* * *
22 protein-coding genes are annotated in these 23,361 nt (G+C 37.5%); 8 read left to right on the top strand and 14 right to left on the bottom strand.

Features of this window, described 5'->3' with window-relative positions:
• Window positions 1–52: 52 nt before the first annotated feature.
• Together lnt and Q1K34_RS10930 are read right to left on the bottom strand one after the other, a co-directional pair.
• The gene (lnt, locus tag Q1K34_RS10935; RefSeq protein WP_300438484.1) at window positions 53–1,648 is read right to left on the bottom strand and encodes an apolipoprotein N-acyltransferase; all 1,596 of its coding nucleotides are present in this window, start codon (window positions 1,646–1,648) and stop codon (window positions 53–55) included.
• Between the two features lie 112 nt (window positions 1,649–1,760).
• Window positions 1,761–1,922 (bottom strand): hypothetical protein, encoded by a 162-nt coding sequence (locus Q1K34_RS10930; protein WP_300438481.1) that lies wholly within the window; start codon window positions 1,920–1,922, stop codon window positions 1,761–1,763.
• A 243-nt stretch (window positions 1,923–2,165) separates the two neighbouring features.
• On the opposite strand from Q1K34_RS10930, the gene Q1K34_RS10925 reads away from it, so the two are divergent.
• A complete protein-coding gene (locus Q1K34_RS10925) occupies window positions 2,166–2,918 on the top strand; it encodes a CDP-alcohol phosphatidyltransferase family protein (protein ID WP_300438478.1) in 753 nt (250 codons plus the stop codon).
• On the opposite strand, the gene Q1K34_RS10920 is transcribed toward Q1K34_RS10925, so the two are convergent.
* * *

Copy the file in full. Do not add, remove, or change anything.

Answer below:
22 protein-coding genes are annotated in these 23,361 nt (G+C 37.5%); 8 read left to right on the top strand and 14 right to left on the bottom strand.

Features of this window, described 5'->3' with window-relative positions:
• Window positions 1–52: 52 nt before the first annotated feature.
• Together lnt and Q1K34_RS10930 are read right to left on the bottom strand one after the other, a co-directional pair.
• The gene (lnt, locus tag Q1K34_RS10935; RefSeq protein WP_300438484.1) at window positions 53–1,648 is read right to left on the bottom strand and encodes an apolipoprotein N-acyltransferase; all 1,596 of its coding nucleotides are present in this window, start codon (window positions 1,646–1,648) and stop codon (window positions 53–55) included.
• Between the two features lie 112 nt (window positions 1,649–1,760).
• Window positions 1,761–1,922 (bottom strand): hypothetical protein, encoded by a 162-nt coding sequence (locus Q1K34_RS10930; protein WP_300438481.1) that lies wholly within the window; start codon window positions 1,920–1,922, stop codon window positions 1,761–1,763.
• A 243-nt stretch (window positions 1,923–2,165) separates the two neighbouring features.
• On the opposite strand from Q1K34_RS10930, the gene Q1K34_RS10925 reads away from it, so the two are divergent.
• A complete protein-coding gene (locus Q1K34_RS10925) occupies window positions 2,166–2,918 on the top strand; it encodes a CDP-alcohol phosphatidyltransferase family protein (protein ID WP_300438478.1) in 753 nt (250 codons plus the stop codon).
• On the opposite strand, the gene Q1K34_RS10920 is transcribed toward Q1K34_RS10925, so the two are convergent.